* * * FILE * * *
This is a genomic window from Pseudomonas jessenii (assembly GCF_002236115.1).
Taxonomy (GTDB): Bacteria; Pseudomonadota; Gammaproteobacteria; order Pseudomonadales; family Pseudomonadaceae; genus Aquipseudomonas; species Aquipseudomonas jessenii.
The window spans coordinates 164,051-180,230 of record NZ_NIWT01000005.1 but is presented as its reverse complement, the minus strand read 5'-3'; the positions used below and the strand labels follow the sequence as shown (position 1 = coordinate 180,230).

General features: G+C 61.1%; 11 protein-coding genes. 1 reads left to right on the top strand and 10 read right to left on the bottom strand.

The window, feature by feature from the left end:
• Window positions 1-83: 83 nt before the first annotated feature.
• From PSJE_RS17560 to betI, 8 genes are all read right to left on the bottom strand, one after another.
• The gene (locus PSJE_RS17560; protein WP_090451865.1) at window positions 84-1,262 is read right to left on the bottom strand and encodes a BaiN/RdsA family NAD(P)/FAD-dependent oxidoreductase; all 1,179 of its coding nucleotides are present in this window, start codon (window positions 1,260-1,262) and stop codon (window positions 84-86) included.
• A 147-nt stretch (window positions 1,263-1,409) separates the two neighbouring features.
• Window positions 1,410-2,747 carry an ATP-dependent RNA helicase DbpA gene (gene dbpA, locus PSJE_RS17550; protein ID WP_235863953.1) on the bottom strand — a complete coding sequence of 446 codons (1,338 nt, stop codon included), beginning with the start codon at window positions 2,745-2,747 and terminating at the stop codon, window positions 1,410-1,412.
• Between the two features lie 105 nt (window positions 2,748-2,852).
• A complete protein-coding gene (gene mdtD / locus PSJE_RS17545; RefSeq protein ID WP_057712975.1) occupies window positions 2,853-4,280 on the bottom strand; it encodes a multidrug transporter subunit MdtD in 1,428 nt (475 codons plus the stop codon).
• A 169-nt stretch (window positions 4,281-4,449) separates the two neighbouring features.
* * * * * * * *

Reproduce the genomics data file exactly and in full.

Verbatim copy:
This is a genomic window from Pseudomonas jessenii (assembly GCF_002236115.1).
Taxonomy (GTDB): Bacteria; Pseudomonadota; Gammaproteobacteria; order Pseudomonadales; family Pseudomonadaceae; genus Aquipseudomonas; species Aquipseudomonas jessenii.
The window spans coordinates 164,051-180,230 of record NZ_NIWT01000005.1 but is presented as its reverse complement, the minus strand read 5'-3'; the positions used below and the strand labels follow the sequence as shown (position 1 = coordinate 180,230).

General features: G+C 61.1%; 11 protein-coding genes. 1 reads left to right on the top strand and 10 read right to left on the bottom strand.

The window, feature by feature from the left end:
• Window positions 1-83: 83 nt before the first annotated feature.
• From PSJE_RS17560 to betI, 8 genes are all read right to left on the bottom strand, one after another.
• The gene (locus PSJE_RS17560; protein WP_090451865.1) at window positions 84-1,262 is read right to left on the bottom strand and encodes a BaiN/RdsA family NAD(P)/FAD-dependent oxidoreductase; all 1,179 of its coding nucleotides are present in this window, start codon (window positions 1,260-1,262) and stop codon (window positions 84-86) included.
• A 147-nt stretch (window positions 1,263-1,409) separates the two neighbouring features.
• Window positions 1,410-2,747 carry an ATP-dependent RNA helicase DbpA gene (gene dbpA, locus PSJE_RS17550; protein ID WP_235863953.1) on the bottom strand — a complete coding sequence of 446 codons (1,338 nt, stop codon included), beginning with the start codon at window positions 2,745-2,747 and terminating at the stop codon, window positions 1,410-1,412.
• Between the two features lie 105 nt (window positions 2,748-2,852).
• A complete protein-coding gene (gene mdtD / locus PSJE_RS17545; RefSeq protein ID WP_057712975.1) occupies window positions 2,853-4,280 on the bottom strand; it encodes a multidrug transporter subunit MdtD in 1,428 nt (475 codons plus the stop codon).
• A 169-nt stretch (window positions 4,281-4,449) separates the two neighbouring features.